Mount Merapi Erupts Sending Ash Cloud as Far as Solo

Mount Merapi near Yogyakarta erupted on Nov. 18 at sunrise, forcing villagers to temporarily leave their homes. (JG Photo/Boy T Harjanto)

Mount Merapi near Yogyakarta erupted on Nov. 18 at sunrise, forcing villagers to temporarily leave their homes. (JG Photo/Boy T Harjanto)

The Central Java volcano Mount Merapi erupted early Monday morning, forcing villagers to evacuate their homes as wind carried a cloud of ash down the eastern and southeastern slopes of the volcano.

Sutopo Purwo Nugroho, the spokesman of the Solo office of the National Disaster Mitigation Agency (BNPB), said the eruption took place between 4:50 a.m. and 6:00 a.m., and that the agency had detected a series of small seismic quakes in the minutes before the volcano erupted.

Sutopo said in a written statement that this morning’s event shared similar characteristics with the 2,914-meter-high volcano’s July 22 eruption, but that the latest was marginally stronger. The eruption had softened by mid morning and the agency was evaluating whether Merapi would continue to pose a risk.

The ash cloud blew as far as Solo and blanketed Boyolali in ash. Villagers in Glagahharjo, Sleman, and several small communities around Boyolali’s Selo subdistrict left their homes to fixed evacuation points. The affected residents, were, however, able to return to their homes by mid morning.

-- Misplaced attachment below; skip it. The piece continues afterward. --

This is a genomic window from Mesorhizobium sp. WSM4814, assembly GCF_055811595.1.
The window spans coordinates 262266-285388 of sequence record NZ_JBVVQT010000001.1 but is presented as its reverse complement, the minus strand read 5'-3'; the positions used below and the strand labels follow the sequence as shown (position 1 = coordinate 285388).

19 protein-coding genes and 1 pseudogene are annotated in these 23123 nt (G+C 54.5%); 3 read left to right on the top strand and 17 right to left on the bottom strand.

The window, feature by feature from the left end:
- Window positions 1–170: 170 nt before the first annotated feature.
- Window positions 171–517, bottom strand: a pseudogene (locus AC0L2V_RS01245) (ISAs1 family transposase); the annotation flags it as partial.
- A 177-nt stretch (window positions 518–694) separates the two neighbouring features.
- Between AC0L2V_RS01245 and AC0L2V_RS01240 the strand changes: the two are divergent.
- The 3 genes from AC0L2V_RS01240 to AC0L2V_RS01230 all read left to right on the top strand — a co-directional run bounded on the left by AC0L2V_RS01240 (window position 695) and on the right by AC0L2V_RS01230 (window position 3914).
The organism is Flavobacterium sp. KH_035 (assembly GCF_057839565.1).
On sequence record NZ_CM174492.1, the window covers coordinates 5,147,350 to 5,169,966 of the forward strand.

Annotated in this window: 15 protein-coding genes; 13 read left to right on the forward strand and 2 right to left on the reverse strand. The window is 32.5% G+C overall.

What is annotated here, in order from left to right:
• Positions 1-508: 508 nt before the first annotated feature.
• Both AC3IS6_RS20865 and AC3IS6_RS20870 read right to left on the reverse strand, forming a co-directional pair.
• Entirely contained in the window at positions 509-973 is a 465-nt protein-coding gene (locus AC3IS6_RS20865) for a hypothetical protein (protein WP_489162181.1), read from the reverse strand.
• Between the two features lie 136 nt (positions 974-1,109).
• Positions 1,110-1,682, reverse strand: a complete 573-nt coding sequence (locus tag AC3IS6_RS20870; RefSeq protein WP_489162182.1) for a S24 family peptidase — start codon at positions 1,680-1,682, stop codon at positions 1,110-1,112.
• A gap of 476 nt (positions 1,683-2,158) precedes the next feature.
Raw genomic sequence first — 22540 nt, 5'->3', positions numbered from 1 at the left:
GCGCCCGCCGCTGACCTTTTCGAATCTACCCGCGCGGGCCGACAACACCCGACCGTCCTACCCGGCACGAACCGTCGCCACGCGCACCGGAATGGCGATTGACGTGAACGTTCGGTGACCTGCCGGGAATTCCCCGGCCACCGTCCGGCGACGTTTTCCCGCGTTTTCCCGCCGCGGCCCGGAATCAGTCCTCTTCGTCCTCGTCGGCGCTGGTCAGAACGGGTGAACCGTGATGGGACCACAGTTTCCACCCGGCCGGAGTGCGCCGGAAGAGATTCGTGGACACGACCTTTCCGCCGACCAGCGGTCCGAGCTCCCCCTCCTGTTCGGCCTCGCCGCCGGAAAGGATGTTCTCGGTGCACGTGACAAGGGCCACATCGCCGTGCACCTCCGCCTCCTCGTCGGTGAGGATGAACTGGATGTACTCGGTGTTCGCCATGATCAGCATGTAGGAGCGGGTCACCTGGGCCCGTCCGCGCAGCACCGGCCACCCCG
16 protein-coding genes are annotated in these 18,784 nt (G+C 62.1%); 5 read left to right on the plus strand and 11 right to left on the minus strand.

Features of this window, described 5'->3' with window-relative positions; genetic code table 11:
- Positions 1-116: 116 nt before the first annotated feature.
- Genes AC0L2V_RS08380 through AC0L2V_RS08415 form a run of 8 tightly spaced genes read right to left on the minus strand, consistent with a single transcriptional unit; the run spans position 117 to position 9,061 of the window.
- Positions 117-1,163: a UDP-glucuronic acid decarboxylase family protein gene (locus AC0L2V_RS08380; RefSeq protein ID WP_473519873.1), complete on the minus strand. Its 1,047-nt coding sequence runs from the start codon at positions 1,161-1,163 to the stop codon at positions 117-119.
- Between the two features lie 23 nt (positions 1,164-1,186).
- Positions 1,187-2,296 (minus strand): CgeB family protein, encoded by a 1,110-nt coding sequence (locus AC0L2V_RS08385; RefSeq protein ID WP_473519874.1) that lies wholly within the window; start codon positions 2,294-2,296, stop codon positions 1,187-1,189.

The Geological Disaster Technology Research and Development Agency (BPPTKG) in Yogyakarta said that the ash traveled as far as 61.9 kilometers from the peak.

“Multi-phased quakes occurred 10 times before 04.58 but at on insignificant scales. No volcanic quake was recorded before the ash eruption,” said Lasiman, an officer at the Merapi Monitoring Post in Kaliurang.

Mount Merapi’s last major eruption was in October, 2010 when an ash cloud killed 32 people on its slope and forced more than 50,000 people to flee their homes.

With additional reporting by Ari Susanto – Jakarta Globe

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